I didn’t go to NYCC.
I arrived at the Javits Center on Thursday – it was the day specifically for the press, pros and VIP ticket holders and with it being so early, there were very few people. I marched up to the counter where the young woman requested my I.D. Happily I slid it over to her, but almost immediately, my anxiety seeped in as she repeatedly searched the list for my name – and didn’t find it.
The woman next to her asked for my authorization code, which you print out to prove you’ve been accepted for a pass. She typed away at her computer only to tell me that the name my press pass was registered under wasn’t my own. There’s a problem. Deflated, I slinked away and frantically searched for a Starbucks – the only place I could get free wi-fi on my dying iPod (because I don’t own a smartphone) praying that my previously uncharged cell phone doesn’t die. Thankfully, there’s a random cafe not far from the convention center, and I hurriedly attempted to access Facebook (the mobile version is pure hell) as I cursed the seemingly evasive internet. Finally, I was able to shoot out an e-mail to my friend – who had extra passes – and my “boss” who had applied for the press pass on my behalf.
“Emergency! They won’t give me my press pass!”
Seconds later she called me, and I quickly explained that because of a registration mistake, she filed the pass under her name and not mine. She promised to call or text me if anything came up, and I decided to occupy my mind (ie: ignore my raging anxiety) by heading to my friend’s house, with whom I was staying. I discovered that there’s an intense back and forth going on; the manager in charge of the press passes had no absolutely no desire to help us. She couldn’t authorize me in any capacity and by Saturday I’ve discovered that she had stopped returning her e-mails altogether.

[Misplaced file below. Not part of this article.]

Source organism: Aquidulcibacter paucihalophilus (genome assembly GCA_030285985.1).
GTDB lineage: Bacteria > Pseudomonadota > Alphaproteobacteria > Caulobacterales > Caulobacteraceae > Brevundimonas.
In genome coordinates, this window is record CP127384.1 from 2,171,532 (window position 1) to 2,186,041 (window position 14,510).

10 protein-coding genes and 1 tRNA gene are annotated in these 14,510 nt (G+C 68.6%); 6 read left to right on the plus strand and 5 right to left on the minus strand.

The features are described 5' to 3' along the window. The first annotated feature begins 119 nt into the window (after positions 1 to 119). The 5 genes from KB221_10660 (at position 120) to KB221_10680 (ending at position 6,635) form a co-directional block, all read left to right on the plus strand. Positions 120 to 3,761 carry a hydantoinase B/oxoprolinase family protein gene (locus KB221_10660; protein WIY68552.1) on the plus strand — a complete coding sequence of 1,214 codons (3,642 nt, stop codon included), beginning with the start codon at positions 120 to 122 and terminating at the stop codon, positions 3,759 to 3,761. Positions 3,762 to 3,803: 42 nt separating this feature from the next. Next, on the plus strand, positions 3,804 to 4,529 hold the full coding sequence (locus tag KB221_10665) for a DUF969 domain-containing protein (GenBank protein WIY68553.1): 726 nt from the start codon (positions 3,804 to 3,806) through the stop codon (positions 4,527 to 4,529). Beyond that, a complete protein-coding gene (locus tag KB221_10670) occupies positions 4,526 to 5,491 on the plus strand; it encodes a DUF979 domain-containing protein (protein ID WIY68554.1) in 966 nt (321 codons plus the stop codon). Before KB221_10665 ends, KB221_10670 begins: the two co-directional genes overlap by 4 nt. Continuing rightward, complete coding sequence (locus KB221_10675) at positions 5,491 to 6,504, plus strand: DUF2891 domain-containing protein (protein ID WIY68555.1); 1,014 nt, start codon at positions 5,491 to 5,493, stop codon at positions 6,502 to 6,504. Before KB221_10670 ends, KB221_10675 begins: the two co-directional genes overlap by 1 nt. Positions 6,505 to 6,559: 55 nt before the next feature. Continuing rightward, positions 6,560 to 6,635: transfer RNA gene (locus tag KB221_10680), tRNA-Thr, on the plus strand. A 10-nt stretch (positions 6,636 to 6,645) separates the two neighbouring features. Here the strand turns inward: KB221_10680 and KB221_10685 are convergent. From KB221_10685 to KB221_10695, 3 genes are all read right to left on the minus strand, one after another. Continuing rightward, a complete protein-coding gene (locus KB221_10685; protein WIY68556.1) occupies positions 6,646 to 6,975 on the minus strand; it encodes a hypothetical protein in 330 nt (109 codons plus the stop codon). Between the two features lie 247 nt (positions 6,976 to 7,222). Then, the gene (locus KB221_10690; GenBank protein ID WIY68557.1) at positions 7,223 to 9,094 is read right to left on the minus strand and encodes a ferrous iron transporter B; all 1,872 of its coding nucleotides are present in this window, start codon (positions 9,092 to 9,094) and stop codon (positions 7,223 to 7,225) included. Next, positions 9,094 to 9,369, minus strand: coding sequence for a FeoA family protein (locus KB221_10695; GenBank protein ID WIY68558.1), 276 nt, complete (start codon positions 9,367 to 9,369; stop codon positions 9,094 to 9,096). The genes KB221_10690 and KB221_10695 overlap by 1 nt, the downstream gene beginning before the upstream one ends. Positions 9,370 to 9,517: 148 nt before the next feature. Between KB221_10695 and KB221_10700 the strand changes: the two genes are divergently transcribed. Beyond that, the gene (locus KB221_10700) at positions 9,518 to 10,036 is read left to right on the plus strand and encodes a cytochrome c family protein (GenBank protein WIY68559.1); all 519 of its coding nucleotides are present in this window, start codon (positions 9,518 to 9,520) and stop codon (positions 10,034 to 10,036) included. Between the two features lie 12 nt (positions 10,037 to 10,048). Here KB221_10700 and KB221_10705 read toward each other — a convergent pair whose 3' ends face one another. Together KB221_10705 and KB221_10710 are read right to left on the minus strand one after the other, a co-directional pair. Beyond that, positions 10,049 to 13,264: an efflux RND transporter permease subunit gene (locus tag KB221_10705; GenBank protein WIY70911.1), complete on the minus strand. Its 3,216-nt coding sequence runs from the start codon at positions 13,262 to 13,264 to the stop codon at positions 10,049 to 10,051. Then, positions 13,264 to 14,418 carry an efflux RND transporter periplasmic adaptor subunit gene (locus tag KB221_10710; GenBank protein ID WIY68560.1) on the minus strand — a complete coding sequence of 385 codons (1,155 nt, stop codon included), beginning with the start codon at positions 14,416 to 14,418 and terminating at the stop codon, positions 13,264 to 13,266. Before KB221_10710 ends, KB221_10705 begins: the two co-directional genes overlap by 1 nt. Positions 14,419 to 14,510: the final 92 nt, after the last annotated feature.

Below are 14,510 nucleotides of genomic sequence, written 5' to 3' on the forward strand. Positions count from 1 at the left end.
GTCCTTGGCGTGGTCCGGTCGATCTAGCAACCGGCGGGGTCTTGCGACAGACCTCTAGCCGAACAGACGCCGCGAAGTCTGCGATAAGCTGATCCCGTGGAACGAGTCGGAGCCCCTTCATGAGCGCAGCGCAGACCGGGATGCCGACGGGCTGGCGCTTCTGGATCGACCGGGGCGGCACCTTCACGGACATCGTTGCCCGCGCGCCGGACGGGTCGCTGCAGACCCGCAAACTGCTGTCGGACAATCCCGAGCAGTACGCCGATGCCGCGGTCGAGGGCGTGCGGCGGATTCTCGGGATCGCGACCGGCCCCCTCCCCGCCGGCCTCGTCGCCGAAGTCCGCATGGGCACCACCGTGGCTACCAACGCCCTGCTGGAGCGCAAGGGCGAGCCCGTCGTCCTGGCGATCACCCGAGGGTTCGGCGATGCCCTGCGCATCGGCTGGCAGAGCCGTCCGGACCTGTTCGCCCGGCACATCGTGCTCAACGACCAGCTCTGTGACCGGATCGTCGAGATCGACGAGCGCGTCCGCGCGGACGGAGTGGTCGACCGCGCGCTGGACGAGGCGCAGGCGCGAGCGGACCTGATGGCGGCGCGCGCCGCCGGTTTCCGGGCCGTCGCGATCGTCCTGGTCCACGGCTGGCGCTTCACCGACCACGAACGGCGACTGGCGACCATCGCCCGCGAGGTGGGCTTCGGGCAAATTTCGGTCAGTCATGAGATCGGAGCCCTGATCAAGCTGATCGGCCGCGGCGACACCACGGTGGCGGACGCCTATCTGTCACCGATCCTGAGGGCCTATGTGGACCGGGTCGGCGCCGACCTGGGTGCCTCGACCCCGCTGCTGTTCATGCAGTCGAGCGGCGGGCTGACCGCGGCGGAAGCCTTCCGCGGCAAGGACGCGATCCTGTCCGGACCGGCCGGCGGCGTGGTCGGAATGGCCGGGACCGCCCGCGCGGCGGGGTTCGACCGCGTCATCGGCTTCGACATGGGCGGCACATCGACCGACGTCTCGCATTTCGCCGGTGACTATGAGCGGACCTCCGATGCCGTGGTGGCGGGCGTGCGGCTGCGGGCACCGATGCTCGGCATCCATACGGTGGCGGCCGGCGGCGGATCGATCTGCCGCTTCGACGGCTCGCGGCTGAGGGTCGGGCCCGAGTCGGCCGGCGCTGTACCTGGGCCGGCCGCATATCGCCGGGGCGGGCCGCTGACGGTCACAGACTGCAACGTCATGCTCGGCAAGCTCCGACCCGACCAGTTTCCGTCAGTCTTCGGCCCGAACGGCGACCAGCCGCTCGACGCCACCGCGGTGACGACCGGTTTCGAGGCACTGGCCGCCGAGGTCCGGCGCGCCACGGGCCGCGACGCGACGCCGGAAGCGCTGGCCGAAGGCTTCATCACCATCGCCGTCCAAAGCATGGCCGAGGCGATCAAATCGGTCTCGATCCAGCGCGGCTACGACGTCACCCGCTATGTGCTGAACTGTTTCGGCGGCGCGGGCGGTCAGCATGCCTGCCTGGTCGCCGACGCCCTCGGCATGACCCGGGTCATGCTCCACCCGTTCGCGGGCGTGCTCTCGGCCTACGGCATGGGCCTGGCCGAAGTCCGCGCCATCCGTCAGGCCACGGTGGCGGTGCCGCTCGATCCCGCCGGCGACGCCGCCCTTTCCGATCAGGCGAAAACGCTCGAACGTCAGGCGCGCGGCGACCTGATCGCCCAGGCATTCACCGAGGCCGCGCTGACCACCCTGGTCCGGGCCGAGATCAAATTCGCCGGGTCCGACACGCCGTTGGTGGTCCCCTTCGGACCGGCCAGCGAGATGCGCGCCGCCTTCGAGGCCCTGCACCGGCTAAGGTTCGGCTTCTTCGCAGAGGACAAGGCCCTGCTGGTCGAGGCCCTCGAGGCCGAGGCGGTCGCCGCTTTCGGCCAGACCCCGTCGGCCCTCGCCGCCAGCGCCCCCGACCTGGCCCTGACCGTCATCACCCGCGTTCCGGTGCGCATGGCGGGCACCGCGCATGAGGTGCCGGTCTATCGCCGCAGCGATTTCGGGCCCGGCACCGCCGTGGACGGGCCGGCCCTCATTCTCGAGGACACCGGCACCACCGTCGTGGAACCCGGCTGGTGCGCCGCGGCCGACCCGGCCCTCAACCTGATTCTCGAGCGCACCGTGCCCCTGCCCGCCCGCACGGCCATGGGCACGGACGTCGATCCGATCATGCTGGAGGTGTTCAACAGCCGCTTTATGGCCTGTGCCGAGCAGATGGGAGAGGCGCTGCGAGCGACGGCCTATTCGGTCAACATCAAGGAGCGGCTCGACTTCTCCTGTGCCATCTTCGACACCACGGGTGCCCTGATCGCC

Depression kicked in. I’d waited a whole year for NYCC – as it’s the only con I could really afford to go to (but more importantly, that I wanted to go to), especially after the fantastic time I had last year. I swallowed tears as I wandered the streets of Brooklyn, tempted to head down to the convention center and wondering if my crying would convince someone to help me. Instead, I bought some junk food and tried to lighten my mood with copious amounts of Netflix and gushers.
And the whole time, I tried to check into my intuition – what do I do? And immediately I got back, let it go. And as I sat around lamenting my shitty fortune, I read a blog post that talked exactly about that – letting things go, getting rid of attachments.
Even though seeing all the swag from attendees as I waited to board the Greyhound back to unusually warm Philly brought tears to my eyes, not being able to go to NYCC didn’t kill me. It saddened me, depressed me even – but I’m still here and there are still LOADS of cons to go to around the country.
So even though I wish there was something I could’ve – or should’ve – done differently, I’m going to try and listen to my intuition (for once!) and just let it go. There will be more cons!